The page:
From a single cell to Dolly the sheep, the science of cloning has expanded almost exponentially over the past two decades and even our horses aren’t exempt. The first horse was successfully cloned in Italy in 2003—a Haflinger filly named Prometea. So what does this mean for the horse world?
Cloning is different from gene mapping, which is a tool that allows researchers to know the location of all genes on each chromosome within a certain species. The horse’s genetic code was fully sequenced in 2007 by a collaborative effort stationed at the University of Kentucky called the Horse Genome Project.
Gene mapping does not involve making copies of DNA. Instead, it creates a map of an individual’s genes, which are made up of DNA. Gene mapping is helpful when trying to identify the location of genetic mutations that cause certain genetic diseases or even help understand the complex heredity of different coat patterns, like the leopard spotting seen in some Appaloosas.
Although gene mapping in horses is beneficial for the species since it increases the understanding of complex genetics, cloning is much more controversial. Some breed and showing associations have regulations against allowing cloned animals to compete or even be registered. For example, the Jockey Club does not allow cloned horses to race or be registered while the Federal Equestre Internationale (FEI), the international governing body for equestrian sports, does allow clones to compete.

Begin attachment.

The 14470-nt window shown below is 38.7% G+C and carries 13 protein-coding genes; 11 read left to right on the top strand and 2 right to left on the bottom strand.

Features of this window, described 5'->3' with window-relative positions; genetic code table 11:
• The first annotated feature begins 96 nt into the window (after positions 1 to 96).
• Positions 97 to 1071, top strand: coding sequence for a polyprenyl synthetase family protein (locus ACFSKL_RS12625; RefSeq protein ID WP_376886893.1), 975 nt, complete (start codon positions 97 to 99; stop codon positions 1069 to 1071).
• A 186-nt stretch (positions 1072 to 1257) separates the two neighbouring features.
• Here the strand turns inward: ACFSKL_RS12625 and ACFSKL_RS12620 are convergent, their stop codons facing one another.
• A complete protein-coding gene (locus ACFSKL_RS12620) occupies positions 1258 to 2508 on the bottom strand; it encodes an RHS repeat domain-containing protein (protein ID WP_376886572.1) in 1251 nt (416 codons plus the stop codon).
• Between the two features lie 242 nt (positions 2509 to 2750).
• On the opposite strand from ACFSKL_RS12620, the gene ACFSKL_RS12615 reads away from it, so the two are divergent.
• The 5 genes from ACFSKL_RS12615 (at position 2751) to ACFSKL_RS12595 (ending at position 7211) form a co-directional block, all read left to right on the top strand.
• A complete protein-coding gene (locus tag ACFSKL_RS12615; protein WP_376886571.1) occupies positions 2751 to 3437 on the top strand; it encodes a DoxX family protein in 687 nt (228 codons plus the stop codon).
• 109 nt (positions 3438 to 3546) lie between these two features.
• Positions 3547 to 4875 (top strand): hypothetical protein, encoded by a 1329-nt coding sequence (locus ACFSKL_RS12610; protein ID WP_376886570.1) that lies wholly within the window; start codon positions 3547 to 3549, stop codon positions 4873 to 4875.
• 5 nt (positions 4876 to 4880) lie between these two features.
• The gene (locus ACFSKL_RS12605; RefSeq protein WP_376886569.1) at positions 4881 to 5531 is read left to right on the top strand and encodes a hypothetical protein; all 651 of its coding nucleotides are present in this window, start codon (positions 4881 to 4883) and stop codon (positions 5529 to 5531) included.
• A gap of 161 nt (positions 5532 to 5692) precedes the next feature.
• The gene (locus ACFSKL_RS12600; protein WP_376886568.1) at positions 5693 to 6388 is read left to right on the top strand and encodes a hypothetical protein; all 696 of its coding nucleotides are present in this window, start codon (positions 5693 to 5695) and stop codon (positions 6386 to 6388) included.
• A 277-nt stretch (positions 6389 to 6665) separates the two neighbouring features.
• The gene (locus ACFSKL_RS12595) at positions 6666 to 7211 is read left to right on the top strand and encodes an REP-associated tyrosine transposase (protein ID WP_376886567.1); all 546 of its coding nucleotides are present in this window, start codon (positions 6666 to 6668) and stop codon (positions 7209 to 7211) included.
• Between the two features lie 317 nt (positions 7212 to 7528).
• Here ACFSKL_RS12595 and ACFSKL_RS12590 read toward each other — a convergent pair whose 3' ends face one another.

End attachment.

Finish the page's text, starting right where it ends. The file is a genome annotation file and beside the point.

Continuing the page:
The American Quarter Horse Association (AQHA) is currently in a legal battle over the issue of cloning. Having ruled previously not to allow registration of cloned animals, in 2012 an individual filed an antitrust lawsuit against the association, requesting the court to force the AQHA to allow for the registration of clones and their offspring. In 2013, a jury voted in favor of the individual. As of early 2014, the AQHA plans to appeal.
Advocates of cloning horses argue that the technology allows preservation of rare breeds and rare genetics. Additionally, many successful equine athletes are geldings without the ability to reproduce. In these cases, cloning would allow for those particular individuals, if not gelded a second time, to pass on their genetics.
Those against cloning horses argue that the equine gene pool along certain lines is small enough already and producing the same animal repetitively through cloning could make genetic selection even narrower. This may perpetuate some genetic diseases, such as HYPP (hyperkalemic periodic paralysis), a muscle disease seen in some Quarter Horses that can be traced back to a single sire named Impressive.
One thing to keep in mind is that there are multiple factors that create a great equine athlete, not just genetics alone. Environment, diet, and training all have enormous influences in outcomes of success and even though a cloned horse is genetically identical to an elite equine athlete, this does not guarantee greatness.
This interesting debate of bioethics will likely continue within the horse industry for some time as breed associations and competitive equestrian organizations weigh in. Horse owners, too, are asking themselves: a horse is a horse, of course, of course, so what’s the big deal about clones?